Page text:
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Proc Biol Sci. 2016 Sep 28;283(1839). pii: 20161553. doi: 10.1098/rspb.2016.1553.

Probiotic treatment restores protection against lethal fungal infection lost during amphibian captivity.

Author information

1
Department of Ecology and Evolutionary Biology, University of Colorado, Ramaley N122, UCB 334, Boulder, CO 80309, USA.
2
Department of Biology, James Madison University, MSC 7801, Harrisonburg, VI 22807, USA.
3
BioFrontiers Institute, University of Colorado, 3415 Colorado Avenue, UCB 596, Boulder, CO 80309, USA.
4
Department of Ecology and Evolutionary Biology, University of Colorado, Ramaley N122, UCB 334, Boulder, CO 80309, USA valerie.mckenzie@colorado.edu.

Abstract

Host-associated microbiomes perform many beneficial functions including resisting pathogens and training the immune system. Here, we show that amphibians developing in captivity lose substantial skin bacterial diversity, primarily due to reduced ongoing input from environmental sources. We combined studies of wild and captive amphibians with a database of over 1 000 strains that allows us to examine antifungal function of the skin microbiome. We tracked skin bacterial communities of 62 endangered boreal toads, Anaxyrus boreas, across 18 time points, four probiotic treatments, and two exposures to the lethal fungal pathogen Batrachochytrium dendrobatidis (Bd) in captivity, and compared these to 33 samples collected from wild populations at the same life stage. As the amphibians in captivity lost the Bd-inhibitory bacteria through time, the proportion of individuals exposed to Bd that became infected rose from 33% to 100% in subsequent exposures. Inoculations of the Bd-inhibitory probiotic Janthinobacterium lividum resulted in a 40% increase in survival during the second Bd challenge, indicating that the effect of microbiome depletion was reversible by restoring Bd-inhibitory bacteria. Taken together, this study highlights the functional role of ongoing environmental inputs of skin-associated bacteria in mitigating a devastating amphibian pathogen, and that long-term captivity decreases this defensive function.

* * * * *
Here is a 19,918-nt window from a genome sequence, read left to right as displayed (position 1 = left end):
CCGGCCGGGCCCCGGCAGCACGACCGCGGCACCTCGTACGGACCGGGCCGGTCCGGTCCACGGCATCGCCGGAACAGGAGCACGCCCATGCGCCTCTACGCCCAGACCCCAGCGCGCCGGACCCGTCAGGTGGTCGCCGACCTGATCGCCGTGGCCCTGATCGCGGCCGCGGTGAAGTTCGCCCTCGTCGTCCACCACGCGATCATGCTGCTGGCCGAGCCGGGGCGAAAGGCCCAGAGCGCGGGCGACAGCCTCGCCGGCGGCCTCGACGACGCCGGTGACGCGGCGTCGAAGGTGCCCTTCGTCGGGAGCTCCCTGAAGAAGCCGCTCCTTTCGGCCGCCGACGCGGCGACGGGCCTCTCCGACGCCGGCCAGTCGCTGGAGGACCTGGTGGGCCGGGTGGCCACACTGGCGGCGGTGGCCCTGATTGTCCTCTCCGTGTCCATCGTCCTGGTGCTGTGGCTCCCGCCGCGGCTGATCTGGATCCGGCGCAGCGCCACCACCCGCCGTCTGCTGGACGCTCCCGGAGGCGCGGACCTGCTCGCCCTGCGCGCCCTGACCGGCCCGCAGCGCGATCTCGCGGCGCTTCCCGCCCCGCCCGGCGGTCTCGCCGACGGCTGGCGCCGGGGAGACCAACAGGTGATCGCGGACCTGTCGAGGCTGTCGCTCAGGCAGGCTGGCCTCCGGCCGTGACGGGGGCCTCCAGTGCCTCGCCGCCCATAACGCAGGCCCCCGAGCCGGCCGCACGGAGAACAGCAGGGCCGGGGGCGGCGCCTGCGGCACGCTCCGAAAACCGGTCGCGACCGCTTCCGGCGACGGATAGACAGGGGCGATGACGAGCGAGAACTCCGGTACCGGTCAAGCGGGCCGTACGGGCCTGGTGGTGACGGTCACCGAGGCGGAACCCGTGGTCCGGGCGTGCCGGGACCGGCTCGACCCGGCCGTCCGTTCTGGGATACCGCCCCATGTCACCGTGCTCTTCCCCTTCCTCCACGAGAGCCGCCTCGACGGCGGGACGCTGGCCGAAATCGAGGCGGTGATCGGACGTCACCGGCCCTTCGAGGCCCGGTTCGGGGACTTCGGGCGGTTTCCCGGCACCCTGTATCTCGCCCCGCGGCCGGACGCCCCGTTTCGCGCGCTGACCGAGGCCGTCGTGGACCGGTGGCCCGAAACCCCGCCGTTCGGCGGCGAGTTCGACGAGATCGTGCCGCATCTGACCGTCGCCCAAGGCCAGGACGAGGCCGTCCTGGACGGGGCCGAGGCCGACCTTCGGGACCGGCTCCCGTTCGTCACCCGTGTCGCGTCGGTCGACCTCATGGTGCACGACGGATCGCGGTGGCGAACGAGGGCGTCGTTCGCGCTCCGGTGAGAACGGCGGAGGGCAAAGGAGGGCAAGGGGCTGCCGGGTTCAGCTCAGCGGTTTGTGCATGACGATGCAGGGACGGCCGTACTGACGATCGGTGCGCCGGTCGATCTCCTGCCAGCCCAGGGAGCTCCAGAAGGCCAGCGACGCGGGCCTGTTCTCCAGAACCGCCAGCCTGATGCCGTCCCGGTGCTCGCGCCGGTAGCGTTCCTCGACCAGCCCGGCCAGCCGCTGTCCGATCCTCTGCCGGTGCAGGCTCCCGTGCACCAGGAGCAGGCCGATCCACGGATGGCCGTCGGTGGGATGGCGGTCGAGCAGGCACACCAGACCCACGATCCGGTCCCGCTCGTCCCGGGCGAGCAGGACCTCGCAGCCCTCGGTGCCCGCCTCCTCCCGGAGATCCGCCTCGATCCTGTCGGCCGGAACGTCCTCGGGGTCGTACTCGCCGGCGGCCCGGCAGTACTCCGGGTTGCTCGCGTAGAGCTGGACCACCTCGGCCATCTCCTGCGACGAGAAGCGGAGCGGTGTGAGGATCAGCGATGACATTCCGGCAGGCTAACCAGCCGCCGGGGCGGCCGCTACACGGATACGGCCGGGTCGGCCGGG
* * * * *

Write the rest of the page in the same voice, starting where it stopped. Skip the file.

KEYWORDS:

Anaxyrus boreas; Batrachochytrium dendrobatidis; amphibian; captivity; microbiome; probiotics

PMID:
27655769
PMCID:
PMC5046908
DOI:
10.1098/rspb.2016.1553
[Indexed for MEDLINE]
Free PMC Article

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